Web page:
I'm trying to understand yield to maturity of treasury bonds.

For example, I have a 20 year inflation linked treasury bond which pays a inflation linked spread over a given fixed rate, and a 20 year fixed rate treasury bond which matures on the exact same day. The YTM on the bonds are different.

What does this difference in YTM represent to investors?


@AlexC has already provided the correct answer, but I thought I'd provide a bit more details.

The breakeven inflation (still the mostly widely used practitioner terminology) is defined as follows: $$ \text{breakeven inflation} = \text{nominal yield} - \text{TIPS yield}. $$ It is called the breakeven inflation ("BEI") because if ex-post realized inflation is identical to the ex-ante BEI, then an investor should be indifferent between investing in TIPS and buying the nominal comparator (both would generate the same returns).

As @AlexC mentioned, TIPS breakeven is closely linked to inflation expectation, but in reality, it is a highly noisy measure of the former. TIPS are much less liquid compared to nominal Treasuries, so investors typically require a HIGHER yield to compensate for the illiquidity risk. Of course, this makes breakeven inflation LOWER than the true inflation expectation. This was a huge problem during the early years of the TIPS program (investors were not familiar with TIPS) and during the 2008 financial crisis. The chart below plots 10-year breakeven inflation against a market-based measure of 10-year inflation expectation:

TIPS breakeven vs inflation expectation

As you can see, during the depth of the financial crisis, 10-year TIPS breakeven traded down to 0, but surely no one expected inflation to average 0% over the next 10-years! At the time, TIPS became so illiquid that their yields are substantially inflated.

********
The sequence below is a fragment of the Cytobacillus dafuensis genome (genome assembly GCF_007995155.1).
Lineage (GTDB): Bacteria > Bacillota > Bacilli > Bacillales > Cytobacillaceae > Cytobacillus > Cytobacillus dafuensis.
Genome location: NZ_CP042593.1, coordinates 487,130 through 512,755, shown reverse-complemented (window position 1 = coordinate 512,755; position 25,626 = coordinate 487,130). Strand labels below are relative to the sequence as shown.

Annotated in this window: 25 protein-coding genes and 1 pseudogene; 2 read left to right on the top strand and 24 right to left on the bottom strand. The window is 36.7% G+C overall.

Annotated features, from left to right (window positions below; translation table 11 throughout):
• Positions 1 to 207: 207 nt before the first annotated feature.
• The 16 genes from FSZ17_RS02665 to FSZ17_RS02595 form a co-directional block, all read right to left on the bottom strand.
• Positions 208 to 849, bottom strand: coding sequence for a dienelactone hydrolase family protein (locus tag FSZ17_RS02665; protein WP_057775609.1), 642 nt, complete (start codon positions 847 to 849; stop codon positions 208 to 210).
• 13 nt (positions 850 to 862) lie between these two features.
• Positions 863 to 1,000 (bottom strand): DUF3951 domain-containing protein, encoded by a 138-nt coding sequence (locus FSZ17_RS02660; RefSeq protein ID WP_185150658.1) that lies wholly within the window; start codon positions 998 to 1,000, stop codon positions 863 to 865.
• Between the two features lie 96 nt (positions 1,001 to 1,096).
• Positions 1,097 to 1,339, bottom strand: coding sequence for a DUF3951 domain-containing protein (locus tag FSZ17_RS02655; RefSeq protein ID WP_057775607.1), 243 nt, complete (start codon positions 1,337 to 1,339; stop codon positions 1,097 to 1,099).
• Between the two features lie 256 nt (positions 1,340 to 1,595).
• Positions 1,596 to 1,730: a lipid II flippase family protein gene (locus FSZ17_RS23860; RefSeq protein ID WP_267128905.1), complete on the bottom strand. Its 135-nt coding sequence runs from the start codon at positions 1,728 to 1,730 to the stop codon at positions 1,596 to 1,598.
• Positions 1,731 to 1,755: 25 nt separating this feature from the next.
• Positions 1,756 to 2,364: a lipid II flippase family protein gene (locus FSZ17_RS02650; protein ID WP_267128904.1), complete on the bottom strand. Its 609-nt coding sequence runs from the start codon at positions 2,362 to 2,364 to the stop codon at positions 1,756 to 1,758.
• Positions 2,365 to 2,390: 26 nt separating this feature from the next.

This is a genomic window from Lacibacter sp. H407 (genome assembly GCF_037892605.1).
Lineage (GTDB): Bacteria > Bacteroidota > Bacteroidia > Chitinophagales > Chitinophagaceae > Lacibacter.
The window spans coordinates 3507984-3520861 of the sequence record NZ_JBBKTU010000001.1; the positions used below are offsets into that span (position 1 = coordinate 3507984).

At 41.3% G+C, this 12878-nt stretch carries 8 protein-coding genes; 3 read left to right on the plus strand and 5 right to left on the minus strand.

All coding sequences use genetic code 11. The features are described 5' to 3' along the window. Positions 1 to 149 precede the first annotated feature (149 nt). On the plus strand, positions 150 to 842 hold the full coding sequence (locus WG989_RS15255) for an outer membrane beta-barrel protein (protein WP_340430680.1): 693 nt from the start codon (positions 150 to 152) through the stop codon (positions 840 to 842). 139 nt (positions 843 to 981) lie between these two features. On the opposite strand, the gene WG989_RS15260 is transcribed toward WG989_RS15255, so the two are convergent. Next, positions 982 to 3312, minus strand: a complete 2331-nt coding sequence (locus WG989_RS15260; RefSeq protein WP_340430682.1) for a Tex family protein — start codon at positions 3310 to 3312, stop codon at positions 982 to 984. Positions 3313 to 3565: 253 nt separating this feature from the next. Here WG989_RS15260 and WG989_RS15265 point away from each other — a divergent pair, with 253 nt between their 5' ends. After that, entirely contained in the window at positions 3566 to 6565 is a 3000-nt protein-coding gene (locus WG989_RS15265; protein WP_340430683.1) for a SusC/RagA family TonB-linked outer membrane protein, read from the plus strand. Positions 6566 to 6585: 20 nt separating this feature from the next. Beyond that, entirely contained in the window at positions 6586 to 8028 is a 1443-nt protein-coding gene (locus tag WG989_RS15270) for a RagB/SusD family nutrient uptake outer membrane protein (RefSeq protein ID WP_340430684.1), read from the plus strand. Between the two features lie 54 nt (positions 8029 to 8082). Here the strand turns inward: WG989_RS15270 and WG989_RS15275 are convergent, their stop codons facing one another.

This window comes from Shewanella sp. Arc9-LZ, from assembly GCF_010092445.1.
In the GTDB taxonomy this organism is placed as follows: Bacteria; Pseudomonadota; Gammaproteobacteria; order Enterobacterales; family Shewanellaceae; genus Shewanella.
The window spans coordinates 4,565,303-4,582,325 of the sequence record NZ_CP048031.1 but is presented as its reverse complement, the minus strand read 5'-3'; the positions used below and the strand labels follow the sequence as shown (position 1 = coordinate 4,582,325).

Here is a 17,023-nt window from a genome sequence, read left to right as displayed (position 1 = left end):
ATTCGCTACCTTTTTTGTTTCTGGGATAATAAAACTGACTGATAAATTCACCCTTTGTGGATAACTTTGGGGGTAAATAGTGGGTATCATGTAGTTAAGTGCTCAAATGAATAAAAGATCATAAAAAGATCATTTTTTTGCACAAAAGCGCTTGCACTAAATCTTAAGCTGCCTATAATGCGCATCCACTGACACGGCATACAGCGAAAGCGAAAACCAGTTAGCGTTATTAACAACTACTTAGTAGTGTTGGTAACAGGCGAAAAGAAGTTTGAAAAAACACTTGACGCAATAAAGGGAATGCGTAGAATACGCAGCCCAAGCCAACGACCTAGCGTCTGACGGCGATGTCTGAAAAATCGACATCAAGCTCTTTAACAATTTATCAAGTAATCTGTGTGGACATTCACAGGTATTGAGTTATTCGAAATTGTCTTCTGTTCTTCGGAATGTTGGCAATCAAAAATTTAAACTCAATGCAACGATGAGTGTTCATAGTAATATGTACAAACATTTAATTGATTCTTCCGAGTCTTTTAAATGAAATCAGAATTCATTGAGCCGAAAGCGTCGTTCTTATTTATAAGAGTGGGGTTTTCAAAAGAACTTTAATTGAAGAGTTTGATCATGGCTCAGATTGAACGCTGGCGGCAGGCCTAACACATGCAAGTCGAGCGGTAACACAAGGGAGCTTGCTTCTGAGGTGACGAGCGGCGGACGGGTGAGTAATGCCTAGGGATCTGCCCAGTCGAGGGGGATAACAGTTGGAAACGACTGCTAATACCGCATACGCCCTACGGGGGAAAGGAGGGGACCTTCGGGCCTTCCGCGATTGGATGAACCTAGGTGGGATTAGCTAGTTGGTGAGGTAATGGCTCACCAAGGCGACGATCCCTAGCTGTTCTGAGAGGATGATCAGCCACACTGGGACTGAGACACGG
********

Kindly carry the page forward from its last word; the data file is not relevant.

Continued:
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  • $\begingroup$ Would inflation linked swap rates of similar tenor be expected to line up with breakeven inflation on respective tenor treasuries? $\endgroup$ – Ben Apr 2 '16 at 23:32
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    $\begingroup$ @Ben No, inflation swap rates are typically higher than TIPS breakeven. The reason is quite technical, but boils down to 1) supply/demand; 2) funding differences; 3) par floor value embedded in TIPS breakeven. Barclays has an amazing booklet "Global Inflation-Linked Products: A User's Guide," which has an entire chapter dedicated to this topic. $\endgroup$ – Helin Apr 2 '16 at 23:57

The difference represents "inflation compensation", or the amount that fixed bond investors must receive over and above the TIPS rate to make them accept the risk of inflation. The inflation compensation is thought to consist of the expected inflation plus a risk premium which varies over time.


An older term was "break even inflation" but "inflation compensation" is a better choice and is what Ms. Yellen, for example, refers to. The thinking has evolved. Current thinking is that inflation compensation has 2 parts, only one of which is a forecast of future inflation.

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